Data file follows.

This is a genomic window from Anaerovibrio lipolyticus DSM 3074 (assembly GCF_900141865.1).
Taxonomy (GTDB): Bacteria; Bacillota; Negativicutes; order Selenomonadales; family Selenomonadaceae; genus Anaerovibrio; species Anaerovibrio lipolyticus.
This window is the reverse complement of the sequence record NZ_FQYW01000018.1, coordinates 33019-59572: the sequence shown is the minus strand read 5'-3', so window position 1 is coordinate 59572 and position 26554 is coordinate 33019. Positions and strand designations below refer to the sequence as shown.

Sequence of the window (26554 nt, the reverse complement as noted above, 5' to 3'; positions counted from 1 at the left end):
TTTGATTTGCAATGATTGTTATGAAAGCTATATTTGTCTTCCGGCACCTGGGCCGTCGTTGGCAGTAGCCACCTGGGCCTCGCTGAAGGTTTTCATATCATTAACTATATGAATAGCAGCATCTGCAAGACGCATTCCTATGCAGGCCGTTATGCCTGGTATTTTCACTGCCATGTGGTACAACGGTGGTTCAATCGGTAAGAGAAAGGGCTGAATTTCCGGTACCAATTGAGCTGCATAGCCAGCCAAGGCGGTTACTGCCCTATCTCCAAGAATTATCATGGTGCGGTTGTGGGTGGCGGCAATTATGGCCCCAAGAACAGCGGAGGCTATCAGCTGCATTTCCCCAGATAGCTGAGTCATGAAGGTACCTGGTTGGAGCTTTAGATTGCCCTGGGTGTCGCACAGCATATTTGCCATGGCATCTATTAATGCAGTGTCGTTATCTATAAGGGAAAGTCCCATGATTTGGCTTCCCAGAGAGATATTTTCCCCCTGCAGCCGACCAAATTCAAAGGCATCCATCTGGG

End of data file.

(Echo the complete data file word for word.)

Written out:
This is a genomic window from Anaerovibrio lipolyticus DSM 3074 (assembly GCF_900141865.1).
Taxonomy (GTDB): Bacteria; Bacillota; Negativicutes; order Selenomonadales; family Selenomonadaceae; genus Anaerovibrio; species Anaerovibrio lipolyticus.
This window is the reverse complement of the sequence record NZ_FQYW01000018.1, coordinates 33019-59572: the sequence shown is the minus strand read 5'-3', so window position 1 is coordinate 59572 and position 26554 is coordinate 33019. Positions and strand designations below refer to the sequence as shown.

Sequence of the window (26554 nt, the reverse complement as noted above, 5' to 3'; positions counted from 1 at the left end):
TTTGATTTGCAATGATTGTTATGAAAGCTATATTTGTCTTCCGGCACCTGGGCCGTCGTTGGCAGTAGCCACCTGGGCCTCGCTGAAGGTTTTCATATCATTAACTATATGAATAGCAGCATCTGCAAGACGCATTCCTATGCAGGCCGTTATGCCTGGTATTTTCACTGCCATGTGGTACAACGGTGGTTCAATCGGTAAGAGAAAGGGCTGAATTTCCGGTACCAATTGAGCTGCATAGCCAGCCAAGGCGGTTACTGCCCTATCTCCAAGAATTATCATGGTGCGGTTGTGGGTGGCGGCAATTATGGCCCCAAGAACAGCGGAGGCTATCAGCTGCATTTCCCCAGATAGCTGAGTCATGAAGGTACCTGGTTGGAGCTTTAGATTGCCCTGGGTGTCGCACAGCATATTTGCCATGGCATCTATTAATGCAGTGTCGTTATCTATAAGGGAAAGTCCCATGATTTGGCTTCCCAGAGAGATATTTTCCCCCTGCAGCCGACCAAATTCAAAGGCATCCATCTGGG